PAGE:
Last week, Martin Luther King, Jr. would have celebrated his 85th birthday in an America that, in myriad ways, is a freer, fairer, and more just nation than the one he knew. Today, we pause to remember the man for daring to dream of equality of personhood and opportunity; for having the courage to transform what he called “the jangling discord of our nation into a beautiful symphony of brotherhood”; and — as President Obama put it so lyrically last year — for giving a “mighty voice to the quiet hopes of millions” and offering a “salvation path for oppressed and oppressors alike.”
The example of Dr. King’s life, and the progress it inspired, is one with which we must continuously reengage in order to sustain and advance his work.
But the lessons of Dr. King’s life and legacy don’t stop there, and President Obama’s announcement last week that he will seek to end the government’s collection of Americans’ phone records is a welcome first step toward honoring another important but oft-forgotten part of Dr. King’s story: our government’s obsessive campaign of surveillance of his private life, as part of the FBI’s shameful COINTELPRO program.
That experience shows us how threatening unchecked government surveillance powers are to our democracy — and to our future Dr. Kings — and makes clear the imperative to put an end to the abusive NSA practices we’ve learned about in the past seven months. And the president acknowledged that danger in his speech: “Indeed, during the course of our review, I have often reminded myself that I would not be where I am today were it not for the courage of dissidents, like Dr. King, who were spied on by their own government.”
A few months ago, I wrote about that campaign and its connection to the vast domestic spying on ordinary Americans undertaken by J. Edgar Hoover’s FBI:
The FBI viewed no space as off limits. The agency consistently bugged King’s hotel rooms to monitor his planning of the 1963 March on Washington and to keep tabs on his strategic partnerships with other civil-rights leaders. But it also sought to compile a dossier of embarrassing information about King’s private sex life that the government could (and did) employ to discredit King and obstruct his political efforts.
King was not alone on the government’s long list of targets; he shared marquee billing with boxer Muhammed Ali, humorist Art Buchwald, author Norman Mailer, and even Senator Howard Baker. But the greater scandal was that — as the Church Committee revealed in 1976 — these big names appeared alongside more than one million other Americans, including half a million so-called “subversives.”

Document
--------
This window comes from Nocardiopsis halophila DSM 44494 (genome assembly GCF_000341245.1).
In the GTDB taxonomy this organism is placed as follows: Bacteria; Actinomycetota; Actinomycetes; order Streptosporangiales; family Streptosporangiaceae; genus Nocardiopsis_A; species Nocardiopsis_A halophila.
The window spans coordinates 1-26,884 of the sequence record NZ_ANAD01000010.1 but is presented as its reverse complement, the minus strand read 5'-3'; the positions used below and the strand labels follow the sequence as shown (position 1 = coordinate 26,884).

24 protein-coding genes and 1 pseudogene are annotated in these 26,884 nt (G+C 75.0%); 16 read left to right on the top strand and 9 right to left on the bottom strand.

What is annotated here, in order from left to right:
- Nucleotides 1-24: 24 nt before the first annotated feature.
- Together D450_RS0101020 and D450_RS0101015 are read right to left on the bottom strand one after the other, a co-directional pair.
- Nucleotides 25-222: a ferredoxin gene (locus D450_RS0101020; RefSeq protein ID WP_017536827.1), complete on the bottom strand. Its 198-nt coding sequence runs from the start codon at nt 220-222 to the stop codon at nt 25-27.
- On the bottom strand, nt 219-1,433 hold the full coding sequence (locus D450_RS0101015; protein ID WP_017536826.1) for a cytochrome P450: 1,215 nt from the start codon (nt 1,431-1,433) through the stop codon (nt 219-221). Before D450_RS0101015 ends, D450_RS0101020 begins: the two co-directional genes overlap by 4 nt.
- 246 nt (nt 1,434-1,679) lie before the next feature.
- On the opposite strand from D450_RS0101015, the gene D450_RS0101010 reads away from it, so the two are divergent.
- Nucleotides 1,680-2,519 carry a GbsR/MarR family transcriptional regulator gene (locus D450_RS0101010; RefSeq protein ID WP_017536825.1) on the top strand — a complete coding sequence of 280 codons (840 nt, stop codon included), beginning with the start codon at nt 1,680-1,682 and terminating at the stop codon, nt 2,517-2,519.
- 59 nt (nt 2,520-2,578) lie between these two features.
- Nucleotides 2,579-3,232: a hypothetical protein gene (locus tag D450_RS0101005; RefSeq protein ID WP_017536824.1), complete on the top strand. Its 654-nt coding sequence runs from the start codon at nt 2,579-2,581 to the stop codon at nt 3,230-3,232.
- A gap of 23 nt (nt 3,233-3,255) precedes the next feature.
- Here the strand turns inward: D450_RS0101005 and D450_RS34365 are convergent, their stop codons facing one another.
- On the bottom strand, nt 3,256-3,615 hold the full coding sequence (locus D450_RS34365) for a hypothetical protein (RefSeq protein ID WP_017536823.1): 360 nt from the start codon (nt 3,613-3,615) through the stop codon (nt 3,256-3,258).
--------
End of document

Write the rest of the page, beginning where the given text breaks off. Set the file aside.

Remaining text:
Back then, it took the Church Committee to reveal that American “intelligence agencies ha[d] regularly collected information about personal and political activities irrelevant to any legitimate government interest,” precipitating a national effort to restore to Americans the full extent of privacy guaranteed by the Constitution. But the Church Committee’s report did not spring from a vacuum: It was only possible because of some extraordinary feats of democratic citizenship, and a reporter’s dogged request for documents under a new statute called the Freedom of Information Act.
Seven months ago, another bold act — Edward Snowden’s — made plain to Americans that domestic spying on the most intimate details of our lives is no bygone piece of history. In the time since Snowden’s initial revelations, the ACLU has accelerated its long-running fight on behalf of all Americans to end the domestic surveillance state. In the wake of the president’s speech, that fight continues in both Congress and the courts.
Just more than 50 years ago, at a time of intense public debate and facing the tangible prospect of seismic political change, a 34-year-old Dr. King stood on the National Mall and warned Americans that “it would be fatal for the nation to overlook the urgency of the moment.” Today, amidst another remarkable debate about the fabric of the American political project that presents us with the opportunity for change, the nation should remember these words in particular — among the many that made Dr. King one of our country’s most inspiring catalysts of progress.
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